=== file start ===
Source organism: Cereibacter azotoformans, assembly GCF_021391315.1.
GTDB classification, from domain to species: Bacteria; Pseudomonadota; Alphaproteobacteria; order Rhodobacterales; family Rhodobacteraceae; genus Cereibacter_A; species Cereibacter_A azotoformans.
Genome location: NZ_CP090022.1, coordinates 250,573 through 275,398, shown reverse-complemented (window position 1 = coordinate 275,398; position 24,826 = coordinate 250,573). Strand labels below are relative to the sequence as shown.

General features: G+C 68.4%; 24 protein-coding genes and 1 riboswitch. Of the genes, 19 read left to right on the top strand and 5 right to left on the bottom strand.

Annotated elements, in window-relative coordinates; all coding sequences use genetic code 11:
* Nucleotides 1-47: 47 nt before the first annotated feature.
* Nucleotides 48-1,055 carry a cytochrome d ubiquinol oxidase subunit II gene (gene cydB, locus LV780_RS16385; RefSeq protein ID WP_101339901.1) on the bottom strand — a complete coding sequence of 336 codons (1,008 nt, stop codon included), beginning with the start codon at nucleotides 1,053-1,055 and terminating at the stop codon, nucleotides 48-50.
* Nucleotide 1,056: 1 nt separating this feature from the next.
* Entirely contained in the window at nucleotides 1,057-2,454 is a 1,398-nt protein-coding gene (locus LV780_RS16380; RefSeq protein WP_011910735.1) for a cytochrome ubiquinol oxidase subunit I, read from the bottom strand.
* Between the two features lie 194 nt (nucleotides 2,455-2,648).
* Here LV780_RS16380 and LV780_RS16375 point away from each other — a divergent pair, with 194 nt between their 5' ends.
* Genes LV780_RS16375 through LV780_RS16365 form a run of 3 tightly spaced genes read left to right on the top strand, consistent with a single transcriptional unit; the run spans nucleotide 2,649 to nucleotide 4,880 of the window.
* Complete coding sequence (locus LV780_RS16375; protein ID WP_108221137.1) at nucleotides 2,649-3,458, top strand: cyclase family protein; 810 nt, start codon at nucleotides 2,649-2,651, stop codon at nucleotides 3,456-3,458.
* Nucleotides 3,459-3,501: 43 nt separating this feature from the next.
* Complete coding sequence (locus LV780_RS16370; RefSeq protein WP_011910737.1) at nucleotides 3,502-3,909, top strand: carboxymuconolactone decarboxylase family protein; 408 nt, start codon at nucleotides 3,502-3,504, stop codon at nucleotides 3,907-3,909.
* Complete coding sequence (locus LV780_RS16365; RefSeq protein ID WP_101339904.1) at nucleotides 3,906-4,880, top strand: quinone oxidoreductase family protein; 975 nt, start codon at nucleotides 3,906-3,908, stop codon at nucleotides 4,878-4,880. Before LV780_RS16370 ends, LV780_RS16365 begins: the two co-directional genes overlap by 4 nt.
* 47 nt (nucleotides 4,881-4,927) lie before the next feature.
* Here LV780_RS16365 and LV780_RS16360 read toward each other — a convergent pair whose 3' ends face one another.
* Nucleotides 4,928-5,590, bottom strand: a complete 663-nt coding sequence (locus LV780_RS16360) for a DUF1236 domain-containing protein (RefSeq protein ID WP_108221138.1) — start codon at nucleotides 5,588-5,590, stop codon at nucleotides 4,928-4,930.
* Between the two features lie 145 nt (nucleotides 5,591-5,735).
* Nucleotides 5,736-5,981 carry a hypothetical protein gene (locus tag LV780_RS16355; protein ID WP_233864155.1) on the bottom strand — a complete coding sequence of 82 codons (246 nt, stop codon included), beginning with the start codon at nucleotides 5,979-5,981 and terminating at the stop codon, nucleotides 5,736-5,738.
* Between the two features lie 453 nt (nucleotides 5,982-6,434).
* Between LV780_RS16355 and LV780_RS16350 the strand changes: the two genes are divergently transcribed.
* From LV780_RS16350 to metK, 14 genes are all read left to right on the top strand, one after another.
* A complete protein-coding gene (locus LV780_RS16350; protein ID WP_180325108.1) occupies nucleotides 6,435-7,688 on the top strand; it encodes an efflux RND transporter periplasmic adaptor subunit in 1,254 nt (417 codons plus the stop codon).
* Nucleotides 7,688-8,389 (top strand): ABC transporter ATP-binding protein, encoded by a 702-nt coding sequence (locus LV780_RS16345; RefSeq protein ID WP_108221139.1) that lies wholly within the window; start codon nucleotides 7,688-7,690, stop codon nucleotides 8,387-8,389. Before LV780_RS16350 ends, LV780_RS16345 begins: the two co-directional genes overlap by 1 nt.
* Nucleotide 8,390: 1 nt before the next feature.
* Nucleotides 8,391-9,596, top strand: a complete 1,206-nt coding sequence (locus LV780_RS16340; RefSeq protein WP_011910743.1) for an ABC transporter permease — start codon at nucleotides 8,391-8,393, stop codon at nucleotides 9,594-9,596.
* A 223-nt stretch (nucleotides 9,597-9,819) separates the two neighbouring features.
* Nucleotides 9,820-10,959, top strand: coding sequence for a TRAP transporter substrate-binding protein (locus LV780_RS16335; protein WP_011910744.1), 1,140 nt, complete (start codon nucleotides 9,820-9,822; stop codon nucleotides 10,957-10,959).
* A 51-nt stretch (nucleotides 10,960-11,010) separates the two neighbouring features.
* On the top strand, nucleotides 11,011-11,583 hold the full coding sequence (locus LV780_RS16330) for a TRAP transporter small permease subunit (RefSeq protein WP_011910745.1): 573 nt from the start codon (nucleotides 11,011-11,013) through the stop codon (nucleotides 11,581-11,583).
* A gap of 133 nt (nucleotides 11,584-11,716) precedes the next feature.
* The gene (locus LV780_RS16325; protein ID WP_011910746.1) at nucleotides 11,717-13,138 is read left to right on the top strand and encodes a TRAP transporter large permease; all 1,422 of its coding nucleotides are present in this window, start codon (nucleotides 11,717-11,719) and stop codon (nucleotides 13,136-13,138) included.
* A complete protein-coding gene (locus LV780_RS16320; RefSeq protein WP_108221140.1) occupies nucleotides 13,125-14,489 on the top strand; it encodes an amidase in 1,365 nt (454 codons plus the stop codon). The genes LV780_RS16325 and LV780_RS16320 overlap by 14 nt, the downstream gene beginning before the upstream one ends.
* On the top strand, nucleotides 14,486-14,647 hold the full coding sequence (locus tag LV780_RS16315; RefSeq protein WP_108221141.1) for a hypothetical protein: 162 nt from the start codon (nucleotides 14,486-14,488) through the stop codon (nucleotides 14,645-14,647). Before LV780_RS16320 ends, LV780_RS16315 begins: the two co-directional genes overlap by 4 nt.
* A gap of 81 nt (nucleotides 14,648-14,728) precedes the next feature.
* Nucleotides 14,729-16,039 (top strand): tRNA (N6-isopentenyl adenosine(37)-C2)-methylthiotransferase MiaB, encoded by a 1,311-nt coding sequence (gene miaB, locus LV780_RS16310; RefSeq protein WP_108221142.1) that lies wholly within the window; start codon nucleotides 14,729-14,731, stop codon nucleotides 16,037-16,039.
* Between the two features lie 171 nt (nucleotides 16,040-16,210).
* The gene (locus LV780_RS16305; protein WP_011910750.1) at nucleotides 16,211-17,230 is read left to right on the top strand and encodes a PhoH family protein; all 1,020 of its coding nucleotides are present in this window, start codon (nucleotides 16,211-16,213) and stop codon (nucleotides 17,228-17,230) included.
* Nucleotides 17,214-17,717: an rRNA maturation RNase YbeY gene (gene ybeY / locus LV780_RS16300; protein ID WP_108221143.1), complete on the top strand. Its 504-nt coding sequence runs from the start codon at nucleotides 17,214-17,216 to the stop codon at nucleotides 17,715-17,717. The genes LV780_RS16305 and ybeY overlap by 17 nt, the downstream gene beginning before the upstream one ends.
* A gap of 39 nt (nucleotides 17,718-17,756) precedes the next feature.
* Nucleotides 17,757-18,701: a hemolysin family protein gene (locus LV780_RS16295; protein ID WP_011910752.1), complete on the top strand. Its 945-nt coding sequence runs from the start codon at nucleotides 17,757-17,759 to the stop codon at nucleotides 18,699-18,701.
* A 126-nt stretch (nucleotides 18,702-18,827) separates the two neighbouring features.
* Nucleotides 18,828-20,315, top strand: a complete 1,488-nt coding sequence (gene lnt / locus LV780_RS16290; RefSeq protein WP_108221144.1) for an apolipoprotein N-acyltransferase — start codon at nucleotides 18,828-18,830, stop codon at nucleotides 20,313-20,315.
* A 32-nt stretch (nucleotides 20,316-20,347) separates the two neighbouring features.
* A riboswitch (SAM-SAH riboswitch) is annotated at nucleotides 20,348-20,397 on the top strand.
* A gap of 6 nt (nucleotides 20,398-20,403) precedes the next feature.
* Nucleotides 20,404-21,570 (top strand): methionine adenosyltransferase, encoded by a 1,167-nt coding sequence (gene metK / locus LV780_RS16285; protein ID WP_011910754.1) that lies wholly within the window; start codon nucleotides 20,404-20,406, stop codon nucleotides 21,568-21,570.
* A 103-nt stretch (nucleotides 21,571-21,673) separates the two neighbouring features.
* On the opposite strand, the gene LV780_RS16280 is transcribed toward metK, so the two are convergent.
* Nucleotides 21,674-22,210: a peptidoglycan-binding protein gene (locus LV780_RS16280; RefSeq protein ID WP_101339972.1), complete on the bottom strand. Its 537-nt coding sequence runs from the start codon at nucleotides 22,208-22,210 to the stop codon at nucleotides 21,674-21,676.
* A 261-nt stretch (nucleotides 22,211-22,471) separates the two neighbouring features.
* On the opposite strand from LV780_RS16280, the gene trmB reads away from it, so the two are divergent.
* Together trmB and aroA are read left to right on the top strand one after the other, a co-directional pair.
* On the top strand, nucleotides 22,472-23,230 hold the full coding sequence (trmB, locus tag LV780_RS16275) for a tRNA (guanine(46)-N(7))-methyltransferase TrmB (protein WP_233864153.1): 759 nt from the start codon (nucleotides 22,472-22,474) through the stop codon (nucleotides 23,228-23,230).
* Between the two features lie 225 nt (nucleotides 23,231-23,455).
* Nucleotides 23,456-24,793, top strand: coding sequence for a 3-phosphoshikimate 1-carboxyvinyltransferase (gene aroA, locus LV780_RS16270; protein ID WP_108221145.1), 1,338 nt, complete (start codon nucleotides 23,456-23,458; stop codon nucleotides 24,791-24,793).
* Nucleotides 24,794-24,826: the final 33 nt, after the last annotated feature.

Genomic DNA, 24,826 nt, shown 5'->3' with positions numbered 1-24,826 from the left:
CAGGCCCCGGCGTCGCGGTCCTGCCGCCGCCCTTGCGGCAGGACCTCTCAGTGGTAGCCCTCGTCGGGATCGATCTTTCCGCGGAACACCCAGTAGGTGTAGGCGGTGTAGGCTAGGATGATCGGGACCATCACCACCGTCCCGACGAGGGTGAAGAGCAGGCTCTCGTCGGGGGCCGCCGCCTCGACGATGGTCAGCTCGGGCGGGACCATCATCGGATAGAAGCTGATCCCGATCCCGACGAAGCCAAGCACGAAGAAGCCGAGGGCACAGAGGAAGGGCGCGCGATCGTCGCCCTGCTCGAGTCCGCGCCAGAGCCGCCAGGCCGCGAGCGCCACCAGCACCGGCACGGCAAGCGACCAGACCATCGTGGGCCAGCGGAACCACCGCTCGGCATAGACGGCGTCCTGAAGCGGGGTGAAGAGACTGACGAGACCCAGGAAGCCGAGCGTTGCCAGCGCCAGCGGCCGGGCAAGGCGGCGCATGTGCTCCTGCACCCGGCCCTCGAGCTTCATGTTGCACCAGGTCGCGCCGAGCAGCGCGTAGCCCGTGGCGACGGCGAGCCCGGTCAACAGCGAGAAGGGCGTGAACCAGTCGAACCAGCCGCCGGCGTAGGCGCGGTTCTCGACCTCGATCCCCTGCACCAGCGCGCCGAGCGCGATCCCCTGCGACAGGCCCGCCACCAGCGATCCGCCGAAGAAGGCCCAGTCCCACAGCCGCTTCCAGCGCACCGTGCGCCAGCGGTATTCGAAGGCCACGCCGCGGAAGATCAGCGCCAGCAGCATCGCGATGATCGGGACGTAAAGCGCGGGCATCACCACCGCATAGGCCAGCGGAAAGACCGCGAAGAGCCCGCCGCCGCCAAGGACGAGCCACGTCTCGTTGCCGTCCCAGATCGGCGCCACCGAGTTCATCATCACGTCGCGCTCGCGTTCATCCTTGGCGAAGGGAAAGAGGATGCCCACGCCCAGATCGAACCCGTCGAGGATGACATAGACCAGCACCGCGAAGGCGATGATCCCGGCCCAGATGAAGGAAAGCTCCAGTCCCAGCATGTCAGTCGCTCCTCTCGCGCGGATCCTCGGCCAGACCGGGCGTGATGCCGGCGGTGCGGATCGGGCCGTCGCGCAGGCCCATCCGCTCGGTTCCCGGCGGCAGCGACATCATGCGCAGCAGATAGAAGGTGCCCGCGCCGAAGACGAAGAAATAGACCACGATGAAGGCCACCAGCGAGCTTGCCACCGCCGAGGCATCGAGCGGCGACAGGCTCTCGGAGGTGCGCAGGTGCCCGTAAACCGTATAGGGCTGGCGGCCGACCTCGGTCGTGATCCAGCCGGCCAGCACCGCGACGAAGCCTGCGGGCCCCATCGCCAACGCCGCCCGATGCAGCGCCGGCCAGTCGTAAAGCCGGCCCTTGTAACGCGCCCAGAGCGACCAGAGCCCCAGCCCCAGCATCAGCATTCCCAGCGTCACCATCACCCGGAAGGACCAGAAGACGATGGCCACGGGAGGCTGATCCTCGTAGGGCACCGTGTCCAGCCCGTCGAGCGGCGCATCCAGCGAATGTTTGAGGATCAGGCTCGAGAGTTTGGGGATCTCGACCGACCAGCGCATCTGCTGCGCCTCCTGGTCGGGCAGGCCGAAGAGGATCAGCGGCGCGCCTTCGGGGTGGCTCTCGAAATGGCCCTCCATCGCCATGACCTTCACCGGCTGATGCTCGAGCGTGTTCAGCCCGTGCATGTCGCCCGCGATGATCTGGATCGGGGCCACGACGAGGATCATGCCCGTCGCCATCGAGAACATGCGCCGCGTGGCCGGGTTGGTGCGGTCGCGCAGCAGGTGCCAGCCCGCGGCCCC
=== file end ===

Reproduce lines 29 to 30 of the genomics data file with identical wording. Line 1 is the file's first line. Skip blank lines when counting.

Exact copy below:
* A 223-nt stretch (nucleotides 9,597-9,819) separates the two neighbouring features.
* Nucleotides 9,820-10,959, top strand: coding sequence for a TRAP transporter substrate-binding protein (locus LV780_RS16335; protein WP_011910744.1), 1,140 nt, complete (start codon nucleotides 9,820-9,822; stop codon nucleotides 10,957-10,959).